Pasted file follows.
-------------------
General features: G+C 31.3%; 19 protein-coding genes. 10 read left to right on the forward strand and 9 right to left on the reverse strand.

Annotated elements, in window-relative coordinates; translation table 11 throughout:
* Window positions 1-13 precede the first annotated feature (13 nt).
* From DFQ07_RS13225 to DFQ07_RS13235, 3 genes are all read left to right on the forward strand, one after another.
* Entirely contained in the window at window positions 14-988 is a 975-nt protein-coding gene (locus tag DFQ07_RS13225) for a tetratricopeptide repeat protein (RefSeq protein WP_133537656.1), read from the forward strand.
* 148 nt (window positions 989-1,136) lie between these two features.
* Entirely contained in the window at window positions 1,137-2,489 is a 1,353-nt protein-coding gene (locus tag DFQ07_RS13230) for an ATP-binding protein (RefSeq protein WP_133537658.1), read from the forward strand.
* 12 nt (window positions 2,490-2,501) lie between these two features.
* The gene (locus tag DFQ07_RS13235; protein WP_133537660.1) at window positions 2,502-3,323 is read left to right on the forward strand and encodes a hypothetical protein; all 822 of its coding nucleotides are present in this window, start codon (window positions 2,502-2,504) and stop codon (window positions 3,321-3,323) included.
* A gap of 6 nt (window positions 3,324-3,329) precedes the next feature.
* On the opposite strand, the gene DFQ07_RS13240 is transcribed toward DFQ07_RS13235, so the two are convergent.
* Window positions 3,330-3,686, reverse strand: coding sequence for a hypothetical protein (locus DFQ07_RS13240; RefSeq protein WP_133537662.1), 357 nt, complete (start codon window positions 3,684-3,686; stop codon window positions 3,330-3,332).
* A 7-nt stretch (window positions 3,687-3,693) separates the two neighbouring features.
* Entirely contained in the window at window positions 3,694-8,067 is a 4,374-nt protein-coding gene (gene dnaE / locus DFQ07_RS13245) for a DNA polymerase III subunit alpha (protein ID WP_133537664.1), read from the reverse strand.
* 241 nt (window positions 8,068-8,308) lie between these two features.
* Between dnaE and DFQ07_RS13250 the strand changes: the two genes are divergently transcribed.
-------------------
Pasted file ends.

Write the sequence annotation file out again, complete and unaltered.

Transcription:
General features: G+C 31.3%; 19 protein-coding genes. 10 read left to right on the forward strand and 9 right to left on the reverse strand.

Annotated elements, in window-relative coordinates; translation table 11 throughout:
* Window positions 1-13 precede the first annotated feature (13 nt).
* From DFQ07_RS13225 to DFQ07_RS13235, 3 genes are all read left to right on the forward strand, one after another.
* Entirely contained in the window at window positions 14-988 is a 975-nt protein-coding gene (locus tag DFQ07_RS13225) for a tetratricopeptide repeat protein (RefSeq protein WP_133537656.1), read from the forward strand.
* 148 nt (window positions 989-1,136) lie between these two features.
* Entirely contained in the window at window positions 1,137-2,489 is a 1,353-nt protein-coding gene (locus tag DFQ07_RS13230) for an ATP-binding protein (RefSeq protein WP_133537658.1), read from the forward strand.
* 12 nt (window positions 2,490-2,501) lie between these two features.
* The gene (locus tag DFQ07_RS13235; protein WP_133537660.1) at window positions 2,502-3,323 is read left to right on the forward strand and encodes a hypothetical protein; all 822 of its coding nucleotides are present in this window, start codon (window positions 2,502-2,504) and stop codon (window positions 3,321-3,323) included.
* A gap of 6 nt (window positions 3,324-3,329) precedes the next feature.
* On the opposite strand, the gene DFQ07_RS13240 is transcribed toward DFQ07_RS13235, so the two are convergent.
* Window positions 3,330-3,686, reverse strand: coding sequence for a hypothetical protein (locus DFQ07_RS13240; RefSeq protein WP_133537662.1), 357 nt, complete (start codon window positions 3,684-3,686; stop codon window positions 3,330-3,332).
* A 7-nt stretch (window positions 3,687-3,693) separates the two neighbouring features.
* Entirely contained in the window at window positions 3,694-8,067 is a 4,374-nt protein-coding gene (gene dnaE / locus DFQ07_RS13245) for a DNA polymerase III subunit alpha (protein ID WP_133537664.1), read from the reverse strand.
* 241 nt (window positions 8,068-8,308) lie between these two features.
* Between dnaE and DFQ07_RS13250 the strand changes: the two genes are divergently transcribed.